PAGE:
It’s not really the end of it because it raises one of the interesting tensions that’s at play within owners corporations, and that is the extent to which lot owners are freely able to use their property. One example that’s often in the news is to do with smoking. There’s not doubt that if I’m in my home, which is in a non strata place, I can stand in my backyard and I, if I wanted to, could smoke a cigarette and my nest door neighbour, if the smoke drifted over his yard, would not be able to say or do anything about it. It is accepted within strata schemes that if I am standing on my balcony and smoking a cigarette, that if my smoke drifts onto the neighbouring lot, that lot owner can complain and there may well be a bylaw that will restrict me from smoking. It’s not really a revolution in the sense that it’s regulating smoking, but it’s a revolution in the sense that there are rules that restrain me carrying out a lawful activity on my own private property.


For a long time people would be amazed that other people could tell them what they could do on their own private property, because essentially it’s nobody else’s concern. If people want to look at their particular rights, at that very narrow sense, then I guess people would be offended by that restriction on their freedom. Likewise with the short term tenancies, they would say, “What’s it got to do with you how I lease out my apartment?” If I’ve got a home and I want to lease it out to Airbnb, it’s got nothing to do with my neighbours. Provided I’m not breaching the law, why can’t I do it?


I think that the tenor that’s behind particularly the new amendments to the Strata Schemes Management Act 2015, the one that’s coming into force on the 30th of November, is that the government wants to empower particular strata schemes to be able to make all their own rules, ones that suit their own little community or a quasi village arrangement. The idea being that there is democracy in action not by protecting individual rights, but by protecting the collective rights of owners corporations to be able to make rules that are relevant to their own strata scheme.


Whilst there might be one strata scheme that is perfectly happy to allow smoking and that the people next door will just have to deal with any smoke drift, there may be others where they want to be more regulatory and they want to restrict that kind of behaviour. There might be some owners corporations that want to regulate short term tenancies and others who have a more laissez faire approach to it who are happy to allow it.


I think if you look at it in terms of that concept of private property, and restrictions, and use, I think that’s really what’s behind the new legislation and what is accepted as the proper model for this kind of democracy.

Dan Toombs:

David, there must be a huge number of owners corps out there that are looking at this massive trend toward Airbnb and looking at their bylaws and what have you and going, “I think we’re exposed.” There must be a massive confusion in the marketplace.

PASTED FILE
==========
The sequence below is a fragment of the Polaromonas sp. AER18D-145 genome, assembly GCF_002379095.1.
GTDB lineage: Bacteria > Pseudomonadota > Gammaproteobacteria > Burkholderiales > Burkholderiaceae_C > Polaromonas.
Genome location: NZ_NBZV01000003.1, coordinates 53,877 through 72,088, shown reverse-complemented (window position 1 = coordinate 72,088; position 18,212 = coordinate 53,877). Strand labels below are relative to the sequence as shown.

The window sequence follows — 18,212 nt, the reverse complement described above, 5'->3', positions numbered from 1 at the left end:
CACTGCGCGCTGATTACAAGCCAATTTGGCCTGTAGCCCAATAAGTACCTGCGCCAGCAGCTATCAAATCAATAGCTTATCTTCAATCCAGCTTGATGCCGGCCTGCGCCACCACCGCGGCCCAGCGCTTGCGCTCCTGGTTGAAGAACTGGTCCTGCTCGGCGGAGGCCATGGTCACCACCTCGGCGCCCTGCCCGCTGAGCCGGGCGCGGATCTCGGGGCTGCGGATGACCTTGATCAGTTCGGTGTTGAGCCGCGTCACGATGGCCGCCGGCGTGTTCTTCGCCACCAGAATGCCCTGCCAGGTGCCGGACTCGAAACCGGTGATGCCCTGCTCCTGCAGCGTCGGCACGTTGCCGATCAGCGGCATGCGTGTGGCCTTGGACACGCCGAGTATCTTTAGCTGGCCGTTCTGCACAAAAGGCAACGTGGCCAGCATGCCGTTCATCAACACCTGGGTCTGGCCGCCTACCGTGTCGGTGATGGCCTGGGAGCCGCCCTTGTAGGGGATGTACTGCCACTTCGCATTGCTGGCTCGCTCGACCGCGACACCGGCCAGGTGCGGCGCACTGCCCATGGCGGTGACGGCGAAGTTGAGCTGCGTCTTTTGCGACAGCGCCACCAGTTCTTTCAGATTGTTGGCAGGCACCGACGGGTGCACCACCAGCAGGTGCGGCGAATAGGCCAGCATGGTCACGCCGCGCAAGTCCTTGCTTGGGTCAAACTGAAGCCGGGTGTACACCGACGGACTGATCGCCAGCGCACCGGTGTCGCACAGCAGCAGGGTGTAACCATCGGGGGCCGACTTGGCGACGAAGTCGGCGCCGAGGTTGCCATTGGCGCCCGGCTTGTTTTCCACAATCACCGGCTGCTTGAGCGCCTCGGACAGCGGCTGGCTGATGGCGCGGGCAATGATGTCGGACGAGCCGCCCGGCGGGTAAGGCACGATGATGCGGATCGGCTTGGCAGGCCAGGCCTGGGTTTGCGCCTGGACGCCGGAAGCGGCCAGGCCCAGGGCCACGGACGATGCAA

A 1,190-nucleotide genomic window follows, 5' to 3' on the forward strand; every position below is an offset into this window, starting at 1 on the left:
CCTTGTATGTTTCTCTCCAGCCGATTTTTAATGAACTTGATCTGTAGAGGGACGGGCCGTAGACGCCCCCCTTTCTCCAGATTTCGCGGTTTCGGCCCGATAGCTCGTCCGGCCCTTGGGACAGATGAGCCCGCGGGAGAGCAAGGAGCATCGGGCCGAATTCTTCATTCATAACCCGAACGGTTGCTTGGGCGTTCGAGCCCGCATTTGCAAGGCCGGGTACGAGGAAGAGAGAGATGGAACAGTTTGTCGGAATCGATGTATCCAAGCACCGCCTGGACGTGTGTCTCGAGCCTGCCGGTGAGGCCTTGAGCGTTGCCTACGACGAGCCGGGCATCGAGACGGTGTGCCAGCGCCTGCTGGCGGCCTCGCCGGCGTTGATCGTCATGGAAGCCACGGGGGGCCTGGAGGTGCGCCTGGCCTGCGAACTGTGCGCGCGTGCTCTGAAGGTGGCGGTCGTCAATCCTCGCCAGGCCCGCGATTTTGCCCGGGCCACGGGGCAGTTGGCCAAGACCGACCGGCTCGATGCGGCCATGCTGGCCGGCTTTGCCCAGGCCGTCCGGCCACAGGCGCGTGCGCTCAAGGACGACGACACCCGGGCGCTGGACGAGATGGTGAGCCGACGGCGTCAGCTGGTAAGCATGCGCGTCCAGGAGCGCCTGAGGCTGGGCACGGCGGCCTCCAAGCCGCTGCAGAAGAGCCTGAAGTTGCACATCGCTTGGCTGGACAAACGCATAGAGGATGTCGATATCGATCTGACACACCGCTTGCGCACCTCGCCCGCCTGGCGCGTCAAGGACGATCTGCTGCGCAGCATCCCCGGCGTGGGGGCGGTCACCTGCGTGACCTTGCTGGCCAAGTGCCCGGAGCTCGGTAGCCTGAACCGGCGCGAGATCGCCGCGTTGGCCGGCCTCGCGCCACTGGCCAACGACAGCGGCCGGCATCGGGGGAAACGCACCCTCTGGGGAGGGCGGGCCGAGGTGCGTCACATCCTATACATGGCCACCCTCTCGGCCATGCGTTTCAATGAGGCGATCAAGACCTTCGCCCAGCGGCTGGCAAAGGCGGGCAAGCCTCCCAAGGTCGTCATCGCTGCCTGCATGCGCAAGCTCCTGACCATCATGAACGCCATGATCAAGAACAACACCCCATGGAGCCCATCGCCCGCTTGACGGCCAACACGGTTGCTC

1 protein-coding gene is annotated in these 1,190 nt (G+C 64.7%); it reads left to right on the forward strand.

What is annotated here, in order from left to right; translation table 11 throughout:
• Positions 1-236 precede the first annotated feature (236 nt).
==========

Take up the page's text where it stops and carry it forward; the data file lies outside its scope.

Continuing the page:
David Sachs:

There is, because a lot of people who are involved in the management probably start with the proposition that they can’t really restrict somebody else from using their property as they see fit. That’s just part of our common understanding being Australian people, that we don’t interfere with our neighbour unless we need to get the police involved. People can, in fact, do that. Under the new act there’s going to be a much broader power to allow people to be able to do those things, to do with smoking, to do with the number of people who can be in apartments to avoid overcrowding.

All of these things impact on the whole of the scheme. It’s quite wrong to say that smoking doesn’t impact on the scheme, that people having barbecues doesn’t impact on the scheme, that having fifteen people living in an apartment because they’re trying to economise doesn’t have an impact on the scheme. They do, because all those people use corridors, they make noise, they use lifts, they use pools, they use other common property facilities and the owners corporations need to be able to manage and budget for those things.


I think if people become aware of what they can actually do with their bylaws, and how they can actually regulate the way a lot property is used, I think that by getting clarity around all of those things, it makes for a much smoother and more easy to manage strata scheme rather than having someone sitting on the executive committee who has to go around like a cop trying to administer all of this. No one wants to do that job, and no one wants to have someone doing that job.


One of the benefits of dealing with the consolidation of bylaws, which is one of the other features that we’ll talk about at another time, is that it brings all of the bylaws together so it’s very easy for people to actually read them and understand what the rules are in strata schemes. All that ends up is that you have a more harmonious and consistently operated scheme.